It's fleeting, so get ready: The Northern Hemisphere's summer solstice will come and go at 1:16 p.m. Eastern Daylight Time Tuesday.
From the sun's perspective, the June solstice marks the moment when the northern "end" of Earth's tilted axis reaches its maximum nod toward the sun.
From Earth's perspective, the summer solstice marks the highest spot the sun will reach in the sky, giving Northern Hemispherians their longest period of daylight for the year. By 1:17 p.m., the sun will have in effect said "enough" and will slowly head south for the northern winter and southern summer.
Prior to the arrival of Christianity to northern Europe, cultures celebrated the arrival of the June solstice because it was seen as one of the few times of the year when magic was at its most powerful.
These days, the June solstice is celebrated as the start of summer, although at tourist destinations such as Massachusett's Cape Cod, Memorial Day often marks the start of the "summer season" for tourism.
But lest we think of the June solstice only in terms of suntan oil or maypole dances marking "midsummer" solstice celebrations in the Northern Hemisphere, it's also an opportunity to pause and remember those who are sacrificing their summer so that others may learn about climate, or Mars, or the cosmos as a whole – never mind penguins, fossils, and krill.
These are the technicians and support people at research stations in Antarctica at the bottom of the Earth, who are currently isolated by winter storms and perpetual darkness. They, too, celebrate the June solstice – but for endurance, rather than religious, reasons.
"You have to understand that at the South Pole, the winter is very long; you basically have nine months without sunlight. That's a pretty long time," says Ralf Auer, a computer specialist with the ICECUBE neutrino experiment, located at the National Science Foundation's Amundsen-Scott South Pole Station.
With the arrival of the solstice, "you're basically getting closer and closer to the day you're supposed to see sunlight again. People are really excited about it," he says, now comfortably situated in an office in Madison, Wis., where the research project is headquartered.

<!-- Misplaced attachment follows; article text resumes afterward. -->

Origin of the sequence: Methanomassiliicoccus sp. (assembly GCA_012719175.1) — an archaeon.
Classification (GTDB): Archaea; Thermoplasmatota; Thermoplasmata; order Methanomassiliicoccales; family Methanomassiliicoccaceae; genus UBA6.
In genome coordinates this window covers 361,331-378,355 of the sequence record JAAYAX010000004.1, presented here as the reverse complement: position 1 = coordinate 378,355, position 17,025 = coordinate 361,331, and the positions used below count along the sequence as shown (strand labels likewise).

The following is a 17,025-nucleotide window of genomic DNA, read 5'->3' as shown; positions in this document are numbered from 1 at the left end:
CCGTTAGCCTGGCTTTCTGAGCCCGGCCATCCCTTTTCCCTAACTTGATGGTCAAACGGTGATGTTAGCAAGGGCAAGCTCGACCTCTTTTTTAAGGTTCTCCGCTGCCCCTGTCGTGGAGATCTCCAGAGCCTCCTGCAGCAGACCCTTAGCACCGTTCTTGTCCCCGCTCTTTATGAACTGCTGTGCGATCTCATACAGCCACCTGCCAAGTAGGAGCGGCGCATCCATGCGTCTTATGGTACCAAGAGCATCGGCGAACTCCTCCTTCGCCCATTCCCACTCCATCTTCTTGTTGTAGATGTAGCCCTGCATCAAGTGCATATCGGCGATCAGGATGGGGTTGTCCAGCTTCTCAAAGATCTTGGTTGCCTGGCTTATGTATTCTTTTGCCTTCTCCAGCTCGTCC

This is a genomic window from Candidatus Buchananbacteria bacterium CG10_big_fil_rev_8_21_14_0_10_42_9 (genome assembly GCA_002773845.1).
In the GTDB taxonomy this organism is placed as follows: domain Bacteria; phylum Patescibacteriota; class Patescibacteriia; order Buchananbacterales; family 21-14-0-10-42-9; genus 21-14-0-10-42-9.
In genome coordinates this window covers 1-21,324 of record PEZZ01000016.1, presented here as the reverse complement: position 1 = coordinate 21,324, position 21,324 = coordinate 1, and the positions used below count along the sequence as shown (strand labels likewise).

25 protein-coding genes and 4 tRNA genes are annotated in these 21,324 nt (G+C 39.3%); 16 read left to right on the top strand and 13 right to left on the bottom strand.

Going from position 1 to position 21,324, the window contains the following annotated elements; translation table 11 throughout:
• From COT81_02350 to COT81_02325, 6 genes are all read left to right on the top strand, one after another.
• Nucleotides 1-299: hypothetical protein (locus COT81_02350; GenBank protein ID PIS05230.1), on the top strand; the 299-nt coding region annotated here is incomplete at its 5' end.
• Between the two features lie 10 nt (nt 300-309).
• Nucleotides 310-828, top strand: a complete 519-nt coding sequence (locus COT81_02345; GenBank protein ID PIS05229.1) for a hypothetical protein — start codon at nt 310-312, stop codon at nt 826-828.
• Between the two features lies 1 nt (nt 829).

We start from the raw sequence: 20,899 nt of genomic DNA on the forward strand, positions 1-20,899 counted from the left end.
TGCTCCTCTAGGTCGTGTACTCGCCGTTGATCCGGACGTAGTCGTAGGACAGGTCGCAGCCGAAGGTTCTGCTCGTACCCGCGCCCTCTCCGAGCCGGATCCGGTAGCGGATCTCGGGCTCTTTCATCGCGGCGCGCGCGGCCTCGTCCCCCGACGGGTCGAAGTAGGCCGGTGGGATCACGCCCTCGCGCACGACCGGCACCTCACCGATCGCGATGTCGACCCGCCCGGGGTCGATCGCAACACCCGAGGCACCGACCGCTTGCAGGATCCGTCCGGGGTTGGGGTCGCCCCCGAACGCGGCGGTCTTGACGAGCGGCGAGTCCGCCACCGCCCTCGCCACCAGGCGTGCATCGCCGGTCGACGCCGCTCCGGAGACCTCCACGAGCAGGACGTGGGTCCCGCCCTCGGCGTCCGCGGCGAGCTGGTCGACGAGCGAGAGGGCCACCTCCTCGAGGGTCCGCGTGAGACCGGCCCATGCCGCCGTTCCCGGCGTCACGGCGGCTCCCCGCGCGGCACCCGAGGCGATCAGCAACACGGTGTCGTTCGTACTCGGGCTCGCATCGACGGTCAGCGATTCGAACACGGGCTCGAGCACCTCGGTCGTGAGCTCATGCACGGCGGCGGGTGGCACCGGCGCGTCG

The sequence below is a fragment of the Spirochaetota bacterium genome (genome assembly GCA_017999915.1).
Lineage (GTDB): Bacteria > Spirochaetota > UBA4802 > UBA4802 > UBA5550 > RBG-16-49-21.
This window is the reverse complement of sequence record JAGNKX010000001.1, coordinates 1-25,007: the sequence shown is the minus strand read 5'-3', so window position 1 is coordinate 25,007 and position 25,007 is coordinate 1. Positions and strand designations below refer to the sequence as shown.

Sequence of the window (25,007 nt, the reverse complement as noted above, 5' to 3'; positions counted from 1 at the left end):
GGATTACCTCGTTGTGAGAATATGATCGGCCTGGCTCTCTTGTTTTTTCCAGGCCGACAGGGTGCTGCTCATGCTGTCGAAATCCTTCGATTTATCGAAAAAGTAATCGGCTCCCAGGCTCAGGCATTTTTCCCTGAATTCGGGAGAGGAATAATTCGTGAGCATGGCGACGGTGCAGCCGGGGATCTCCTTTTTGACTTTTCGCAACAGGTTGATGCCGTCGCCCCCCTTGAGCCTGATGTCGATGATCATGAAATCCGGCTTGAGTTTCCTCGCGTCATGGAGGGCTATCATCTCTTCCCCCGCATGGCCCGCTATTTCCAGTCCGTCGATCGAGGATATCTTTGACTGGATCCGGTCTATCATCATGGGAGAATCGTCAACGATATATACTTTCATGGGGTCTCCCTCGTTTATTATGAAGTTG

Mr. Auer served at the South Pole Station from October 2009 to November 2010, ensuring that the huge experiment kept running.
The environment may be unusual. The celebration isn't. No bonfires or maypoles, to be sure. But the 50 or so winter-over residents look forward to plenty of food and dancing.
The celebration begins with a predinner reception, followed by a multicourse meal where the kitchen staff "really goes over the top," Auer says.
Food is a major morale issue when living in an isolated area for long periods. "Bad food, bad mood" is the catch phrase, he says.
After dinner, the multitude dons parkas and balaklavas, then braves the midwinter temperatures for an outdoor class photo.
It's a tough photo shoot. People are willing to throw back parka hoods, and yank off hats and full-face-cover balaklavas for a couple of seconds so the photo contains recognizable people, rather than oversized Pillsbury Dough Boys (and Girls) in official-issue NSF scarlet. But a couple of seconds is about all they can endure before they need to put the cold-weather head-gear back on.
With a class photo in the can, it's time for a party in a staff lounge festooned with printouts and photos bearing solstice greetings from other research stations dotting the continent.
And the countdown until the first fresh faces arrive in mid- to late October begins.